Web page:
- View live video of an Indiana nesting pair
- Learn how you can help barn owls
- Step-by-step Barn Owl Nest Box Construction Guide
The barn owl (Tyto alba) is a state-endangered species. In 2017, only 43 barn owl nests were reported statewide. The decline is due to the loss of grassland habitat. Barn owls get their name because nests are often placed in barns.
Barn owl physical characteristics
- The barn owl (Tyto alba) has a distinctive, heart-shaped face with dark eyes.
- They have long scaly legs and no ear tufts.
- This medium-sized owl stands around 16 inches tall.
- They have whitish underparts and buffy light-brown upperparts.
- Weight ranges from 1 to 1.5 lbs.
- The oldest known wild barn owl was 15.4 years old, from Ohio.
- Barn owl females tend to have more spot on the chest.
Barn Owl Behavioral Characteristics
- Barn owls are nocturnal, roosting during the day in barns, caves or dense trees.
- Barn owls don’t hoot. Their calls at night consist of eerie screams or raspy hissing sounds. However, more common owl species also screech and scream. A screeching owl is not necessarily a barn owl.
- Barn owls have keen night vision and acute hearing abilities, allowing them to locate mice in the grass in the dark.
- Farmers enjoy having barn owls around because of their superior abilities as a mouser.
Distribution and Abundance
The barn owl is the most widely distributed of all owls and is found on all continents except Antarctica. Ill-equipped for cold weather, barn owls are much more common in southern Indiana. Although barn owls occasionally occur in northern Indiana, most recent nests known have been in the southern half of the state. In Indiana and many other Midwestern states, this once-common, rural inhabitant is now rare, and the species is considered endangered by many state wildlife agencies. Fewer than 50 nests are found annually in Indiana.
Barn owls need large areas of pasture, hayfields, grasslands or wet meadows that have populations of meadow voles, their favorite food.
For breeding habitat, feeding areas must be near a nest site consisting of a suitable hollow or cavity in a tree or an appropriate man-made substitute. Nests have been found in silos, water towers, belfries and building steeples.
Properly designed nest boxes offer superior places for nesting and roosting and are readily accepted. Today’s farms consist of large fields of corn and soybeans with few idle or pasture areas. Old wooden barns are disappearing and being replaced by pole barns which offer fewer points of access. In an effort to provide barn owls with secure nesting sites that are protected from predators, the DNR has built more than 300 nest boxes and erected them in barns and other structures with suitable habitat over the past 30 years.
Although the loss of nesting sites, grasslands and pastures is responsible for the decline in barn owl numbers, many other factors are responsible for deaths of barn owls. Great horned owls are the barn owl's No. 1 natural enemy. This common, large owl can easily overpower and kill a barn owl. Humans are responsible for some deaths each year as owls collide with vehicles or are illegally shot. Poisons used to kill rodents may also affect barn owls when they eat the affected mice. Cold winters with snow cover causes mortality, and summer droughts, which reduce mouse populations, affect reproduction success and survival.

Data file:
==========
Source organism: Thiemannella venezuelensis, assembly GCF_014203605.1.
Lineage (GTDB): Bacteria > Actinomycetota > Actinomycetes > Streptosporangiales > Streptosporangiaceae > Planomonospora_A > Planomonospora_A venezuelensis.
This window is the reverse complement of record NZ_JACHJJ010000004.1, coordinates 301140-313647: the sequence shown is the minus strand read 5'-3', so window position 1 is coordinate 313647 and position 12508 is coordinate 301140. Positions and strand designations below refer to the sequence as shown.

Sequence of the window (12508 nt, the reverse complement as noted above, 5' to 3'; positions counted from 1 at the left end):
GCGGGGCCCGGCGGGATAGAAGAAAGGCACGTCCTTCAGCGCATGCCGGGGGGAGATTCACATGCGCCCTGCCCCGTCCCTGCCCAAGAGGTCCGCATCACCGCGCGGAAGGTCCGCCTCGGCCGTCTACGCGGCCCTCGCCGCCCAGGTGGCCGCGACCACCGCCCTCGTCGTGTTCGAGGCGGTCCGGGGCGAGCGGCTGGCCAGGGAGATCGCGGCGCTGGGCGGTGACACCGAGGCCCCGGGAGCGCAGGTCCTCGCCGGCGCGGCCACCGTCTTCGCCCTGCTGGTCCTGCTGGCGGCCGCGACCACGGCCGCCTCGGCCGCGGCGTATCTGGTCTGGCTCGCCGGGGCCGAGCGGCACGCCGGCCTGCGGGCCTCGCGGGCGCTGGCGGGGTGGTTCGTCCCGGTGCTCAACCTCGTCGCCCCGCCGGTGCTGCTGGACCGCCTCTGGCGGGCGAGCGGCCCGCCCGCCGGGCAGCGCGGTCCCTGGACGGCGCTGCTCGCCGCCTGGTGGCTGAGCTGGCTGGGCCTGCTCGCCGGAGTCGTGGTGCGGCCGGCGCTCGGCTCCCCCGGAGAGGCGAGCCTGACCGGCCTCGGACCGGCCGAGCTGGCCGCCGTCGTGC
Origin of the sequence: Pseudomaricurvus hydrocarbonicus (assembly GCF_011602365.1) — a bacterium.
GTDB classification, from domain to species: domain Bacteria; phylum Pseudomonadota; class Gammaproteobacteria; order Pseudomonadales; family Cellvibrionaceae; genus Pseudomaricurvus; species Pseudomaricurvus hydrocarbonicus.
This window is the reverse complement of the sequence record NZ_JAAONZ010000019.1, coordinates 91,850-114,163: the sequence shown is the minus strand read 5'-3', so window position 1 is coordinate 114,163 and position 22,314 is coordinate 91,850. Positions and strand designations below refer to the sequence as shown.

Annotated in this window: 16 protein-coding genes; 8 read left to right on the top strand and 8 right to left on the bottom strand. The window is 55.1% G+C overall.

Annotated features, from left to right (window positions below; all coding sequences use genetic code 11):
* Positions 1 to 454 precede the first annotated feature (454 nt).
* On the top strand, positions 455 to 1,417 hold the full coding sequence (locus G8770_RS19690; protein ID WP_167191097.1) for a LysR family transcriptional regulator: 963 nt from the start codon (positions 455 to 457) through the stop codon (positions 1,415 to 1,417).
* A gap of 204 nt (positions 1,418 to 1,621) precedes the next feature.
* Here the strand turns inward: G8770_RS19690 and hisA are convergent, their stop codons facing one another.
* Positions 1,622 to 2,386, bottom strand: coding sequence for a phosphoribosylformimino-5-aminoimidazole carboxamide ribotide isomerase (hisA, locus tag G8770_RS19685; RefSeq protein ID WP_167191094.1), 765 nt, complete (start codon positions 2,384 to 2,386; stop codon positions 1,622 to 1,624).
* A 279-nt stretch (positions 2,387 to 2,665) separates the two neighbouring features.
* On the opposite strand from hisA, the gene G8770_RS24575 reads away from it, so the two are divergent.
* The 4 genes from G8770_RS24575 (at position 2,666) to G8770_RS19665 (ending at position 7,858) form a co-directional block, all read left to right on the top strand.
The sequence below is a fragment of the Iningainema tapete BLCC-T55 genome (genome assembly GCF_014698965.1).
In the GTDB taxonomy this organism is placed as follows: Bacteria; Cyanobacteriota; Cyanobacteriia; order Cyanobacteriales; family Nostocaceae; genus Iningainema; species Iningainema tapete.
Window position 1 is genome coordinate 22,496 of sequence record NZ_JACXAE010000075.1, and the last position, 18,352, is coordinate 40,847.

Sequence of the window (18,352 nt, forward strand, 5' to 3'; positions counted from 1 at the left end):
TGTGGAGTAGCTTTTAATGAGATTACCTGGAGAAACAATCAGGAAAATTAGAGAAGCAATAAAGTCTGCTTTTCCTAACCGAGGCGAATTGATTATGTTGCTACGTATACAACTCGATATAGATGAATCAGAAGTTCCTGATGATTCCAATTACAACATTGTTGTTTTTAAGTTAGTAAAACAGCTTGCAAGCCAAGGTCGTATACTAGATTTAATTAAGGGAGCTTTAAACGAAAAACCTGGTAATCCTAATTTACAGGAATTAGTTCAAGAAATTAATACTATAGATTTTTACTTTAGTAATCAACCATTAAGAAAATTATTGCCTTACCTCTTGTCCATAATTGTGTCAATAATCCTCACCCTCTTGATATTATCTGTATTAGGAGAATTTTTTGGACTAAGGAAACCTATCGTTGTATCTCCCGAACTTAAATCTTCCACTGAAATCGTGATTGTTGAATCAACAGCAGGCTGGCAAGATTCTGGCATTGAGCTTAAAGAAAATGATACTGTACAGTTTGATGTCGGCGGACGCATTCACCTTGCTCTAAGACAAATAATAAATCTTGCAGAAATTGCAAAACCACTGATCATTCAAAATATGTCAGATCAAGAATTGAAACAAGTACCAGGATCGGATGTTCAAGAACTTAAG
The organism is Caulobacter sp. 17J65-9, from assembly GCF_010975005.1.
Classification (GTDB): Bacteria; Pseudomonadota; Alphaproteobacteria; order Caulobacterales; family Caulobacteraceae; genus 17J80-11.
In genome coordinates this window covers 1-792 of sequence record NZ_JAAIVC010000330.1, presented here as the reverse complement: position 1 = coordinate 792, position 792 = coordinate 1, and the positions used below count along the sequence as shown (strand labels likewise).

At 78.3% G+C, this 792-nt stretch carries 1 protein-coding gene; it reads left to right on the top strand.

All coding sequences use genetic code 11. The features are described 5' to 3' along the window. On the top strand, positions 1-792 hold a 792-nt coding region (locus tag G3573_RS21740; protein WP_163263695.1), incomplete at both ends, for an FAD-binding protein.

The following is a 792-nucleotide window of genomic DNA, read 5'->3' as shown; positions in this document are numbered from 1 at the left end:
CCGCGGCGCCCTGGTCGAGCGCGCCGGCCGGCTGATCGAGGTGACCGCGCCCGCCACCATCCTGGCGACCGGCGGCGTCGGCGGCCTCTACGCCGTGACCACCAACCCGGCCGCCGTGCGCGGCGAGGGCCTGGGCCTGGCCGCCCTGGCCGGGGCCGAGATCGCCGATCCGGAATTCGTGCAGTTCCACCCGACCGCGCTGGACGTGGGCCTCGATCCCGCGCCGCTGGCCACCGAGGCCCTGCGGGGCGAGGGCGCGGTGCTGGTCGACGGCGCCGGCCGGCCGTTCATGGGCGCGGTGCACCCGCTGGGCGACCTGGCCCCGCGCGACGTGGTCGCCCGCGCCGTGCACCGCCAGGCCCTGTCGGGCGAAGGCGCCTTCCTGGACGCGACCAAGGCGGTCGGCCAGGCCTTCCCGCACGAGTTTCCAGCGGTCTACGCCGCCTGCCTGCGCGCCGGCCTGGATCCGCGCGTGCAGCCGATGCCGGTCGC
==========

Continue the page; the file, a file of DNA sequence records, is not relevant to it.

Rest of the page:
Barn owls have a long breeding season which begins as early as March and may last until October. Barn owls may nest more than once during the year. No nest is constructed, although barn owls sometimes burrow between bales of hay. Clutch sizes are large with three to 11 white eggs laid. Incubation lasts for 30 to 34 days and begins almost immediately after the first egg is laid, so a brood of barn owls may differ in age by almost two weeks.
Unless food is in great abundance, the younger chicks are unable to compete with their stronger siblings and die. Generally, three or four young survive the nesting period and leave the nest at 8 to 10 weeks of age. Barn owls widely disperse after they leave the nest, but a few winter in Indiana.
Barn owls are strictly night hunters and feed on a variety of small mammals and, rarely, small birds.
Their most common diet items are:
- Meadow and prairie voles.
- White-footed mice.
- Deer mice.
- House mice.
- Some small birds, like house sparrows and starlings.
A pair of barn owls may require as many as 1,000 mice and voles during the nesting season to feed themselves and their growing brood. Barn owls are secretive and the best way to detect them is to find their distinctive pellets. These consist of a compact mass of hair, feathers and bones and represent the undigestible regurgitated portion of their meal.
Barn owls are tolerant of living close to man, and they respond well to management. Since 1984, the Non-game and Endangered Wildlife Program has been investigating reports of barn owls and has erected more than 300 boxes for nesting. By placing these boxes in areas with adequate feeding habitat, barn owls can have a secure nesting place. The box is designed so that barn owls are safe from raccoons. By cleaning out debris from the nest box prior to the nesting season, and not disturbing the owls while they are present, boxes may be used repeatedly for many years.